If you’re looking for a rose that isn’t troubled by disease, this is it. Diseases can potentially infect these plants, but it’s rare that they cause a serious problem that will kill your shrub.
Typically, only wingthorns that are already stressed will succumb to diseases.
Downy mildew is caused by a water mold (aka an oomycete) known as Peronospora sparsa.
When this pathogen finds its way to any plant in the Rosa genus, it causes irregular, brown or maroon spots that stay in between the veins. New stems will turn black and die, and you might see white spores on the underside of affected leaves.
Treatment involves a rotating cast of fungicides, and we detail the process in our guide to this disease.
This fungal disease is extremely common. It even shows up on wingthorns, but it’s super unlikely that it will spread across the entire plant and cause defoliation.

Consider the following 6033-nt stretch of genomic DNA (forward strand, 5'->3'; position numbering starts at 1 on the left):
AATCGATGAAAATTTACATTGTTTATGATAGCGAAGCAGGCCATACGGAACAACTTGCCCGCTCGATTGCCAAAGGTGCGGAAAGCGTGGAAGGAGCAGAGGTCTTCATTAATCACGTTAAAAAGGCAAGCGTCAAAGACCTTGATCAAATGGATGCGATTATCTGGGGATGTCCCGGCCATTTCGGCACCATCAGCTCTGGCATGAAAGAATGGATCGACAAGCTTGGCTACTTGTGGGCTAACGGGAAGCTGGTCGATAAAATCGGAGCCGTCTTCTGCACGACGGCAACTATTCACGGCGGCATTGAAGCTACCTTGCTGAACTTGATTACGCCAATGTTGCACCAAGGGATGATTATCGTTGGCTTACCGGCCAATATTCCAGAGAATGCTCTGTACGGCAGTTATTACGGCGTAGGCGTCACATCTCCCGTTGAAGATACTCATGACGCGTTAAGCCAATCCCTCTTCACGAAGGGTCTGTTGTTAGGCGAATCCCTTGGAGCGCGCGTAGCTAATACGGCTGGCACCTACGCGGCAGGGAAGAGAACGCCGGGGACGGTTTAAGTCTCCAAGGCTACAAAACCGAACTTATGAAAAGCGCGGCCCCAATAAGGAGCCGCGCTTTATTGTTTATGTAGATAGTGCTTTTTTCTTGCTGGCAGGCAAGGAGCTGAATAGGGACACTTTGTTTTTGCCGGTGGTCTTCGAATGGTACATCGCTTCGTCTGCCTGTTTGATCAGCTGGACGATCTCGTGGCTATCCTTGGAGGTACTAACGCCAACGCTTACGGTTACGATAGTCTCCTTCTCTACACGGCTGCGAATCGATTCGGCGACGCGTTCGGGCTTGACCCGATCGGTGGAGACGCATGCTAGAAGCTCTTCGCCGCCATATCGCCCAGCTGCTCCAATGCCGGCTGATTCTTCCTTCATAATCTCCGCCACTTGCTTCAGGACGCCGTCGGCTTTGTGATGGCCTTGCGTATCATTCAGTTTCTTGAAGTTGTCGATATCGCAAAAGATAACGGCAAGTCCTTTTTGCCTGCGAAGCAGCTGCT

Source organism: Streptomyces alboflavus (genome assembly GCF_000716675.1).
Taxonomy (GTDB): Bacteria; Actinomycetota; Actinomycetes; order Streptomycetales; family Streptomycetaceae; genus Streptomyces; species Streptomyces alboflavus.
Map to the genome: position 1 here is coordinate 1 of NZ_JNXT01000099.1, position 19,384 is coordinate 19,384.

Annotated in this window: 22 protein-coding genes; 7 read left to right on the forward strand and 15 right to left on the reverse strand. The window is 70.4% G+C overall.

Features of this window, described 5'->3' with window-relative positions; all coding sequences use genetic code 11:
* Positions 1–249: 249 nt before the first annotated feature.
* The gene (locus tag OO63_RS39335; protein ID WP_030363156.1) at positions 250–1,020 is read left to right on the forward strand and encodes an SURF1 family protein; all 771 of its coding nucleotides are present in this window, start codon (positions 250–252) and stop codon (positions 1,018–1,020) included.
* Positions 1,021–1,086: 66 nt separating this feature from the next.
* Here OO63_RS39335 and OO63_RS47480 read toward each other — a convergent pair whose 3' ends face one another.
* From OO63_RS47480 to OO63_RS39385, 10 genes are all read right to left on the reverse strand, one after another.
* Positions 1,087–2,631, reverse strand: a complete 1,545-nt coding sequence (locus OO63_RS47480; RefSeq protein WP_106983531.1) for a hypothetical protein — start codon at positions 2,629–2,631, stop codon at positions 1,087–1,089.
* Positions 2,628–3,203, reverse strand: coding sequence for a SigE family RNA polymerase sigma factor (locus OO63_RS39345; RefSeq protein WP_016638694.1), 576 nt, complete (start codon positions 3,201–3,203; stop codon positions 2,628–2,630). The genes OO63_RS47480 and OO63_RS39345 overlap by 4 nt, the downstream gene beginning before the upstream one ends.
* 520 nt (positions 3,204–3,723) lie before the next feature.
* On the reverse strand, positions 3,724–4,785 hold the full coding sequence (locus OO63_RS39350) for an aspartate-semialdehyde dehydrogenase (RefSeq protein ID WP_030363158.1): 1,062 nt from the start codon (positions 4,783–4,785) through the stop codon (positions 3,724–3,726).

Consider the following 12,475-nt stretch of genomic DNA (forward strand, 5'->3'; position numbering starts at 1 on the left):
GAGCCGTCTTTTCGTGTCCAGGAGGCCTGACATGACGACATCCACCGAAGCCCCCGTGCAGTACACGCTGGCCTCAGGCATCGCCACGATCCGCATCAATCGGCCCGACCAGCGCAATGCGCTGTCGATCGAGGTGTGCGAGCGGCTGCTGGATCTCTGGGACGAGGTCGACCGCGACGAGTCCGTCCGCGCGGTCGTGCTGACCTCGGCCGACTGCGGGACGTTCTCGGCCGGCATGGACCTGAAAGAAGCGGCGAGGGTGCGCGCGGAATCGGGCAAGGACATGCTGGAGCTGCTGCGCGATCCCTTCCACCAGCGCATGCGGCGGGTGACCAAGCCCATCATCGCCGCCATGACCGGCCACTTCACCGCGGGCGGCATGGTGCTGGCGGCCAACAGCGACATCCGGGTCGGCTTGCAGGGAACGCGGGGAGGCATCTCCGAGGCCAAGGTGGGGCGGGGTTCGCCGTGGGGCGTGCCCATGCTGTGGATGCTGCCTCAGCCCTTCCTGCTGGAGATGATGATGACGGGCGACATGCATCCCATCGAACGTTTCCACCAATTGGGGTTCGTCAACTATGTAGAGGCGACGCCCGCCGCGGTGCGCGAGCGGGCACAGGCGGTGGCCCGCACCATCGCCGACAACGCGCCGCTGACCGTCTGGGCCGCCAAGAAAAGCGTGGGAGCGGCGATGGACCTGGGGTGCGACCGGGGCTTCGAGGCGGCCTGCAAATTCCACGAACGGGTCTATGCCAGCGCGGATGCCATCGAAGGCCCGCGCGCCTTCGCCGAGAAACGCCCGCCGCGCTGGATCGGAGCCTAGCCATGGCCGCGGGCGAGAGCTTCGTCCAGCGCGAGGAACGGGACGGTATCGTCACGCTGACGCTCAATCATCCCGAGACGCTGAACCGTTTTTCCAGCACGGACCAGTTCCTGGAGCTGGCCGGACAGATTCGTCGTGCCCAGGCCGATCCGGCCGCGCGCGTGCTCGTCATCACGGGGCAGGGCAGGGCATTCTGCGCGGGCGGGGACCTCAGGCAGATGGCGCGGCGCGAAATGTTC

If you see the tell-tale powdery coating on the leaves of your plant, pull up our article on controlling powdery mildew on roses.
If you live in the western half of North America, you’ve probably encountered rust at some point. Those in the rest of the country might see it, too, but it’s less common.
That’s because rust likes high humidity and cool temperatures, something many parts of the West, as well as most greenhouses, have in abundance. Add in some fog or mist and rust is ready to go.
Rust is caused by fungi in the Phragmidium genus and appears as orange-red pustules on the undersides of leaves. The leaves may also turn brown or yellow and fall off the plant.
It’s possible to control or eliminate the fungi using a copper fungicide.
Grab a 32-ounce ready-to-use, 16- or 32-ounce hose end, or a 16-ounce concentrate container at Arbico Organics and saturate the leaves, top and bottom, as well as the stems and any flowers. Repeat every 10 days until the symptoms are gone.
Learn more about common diseases that affect members of the Rosa genus in our guide.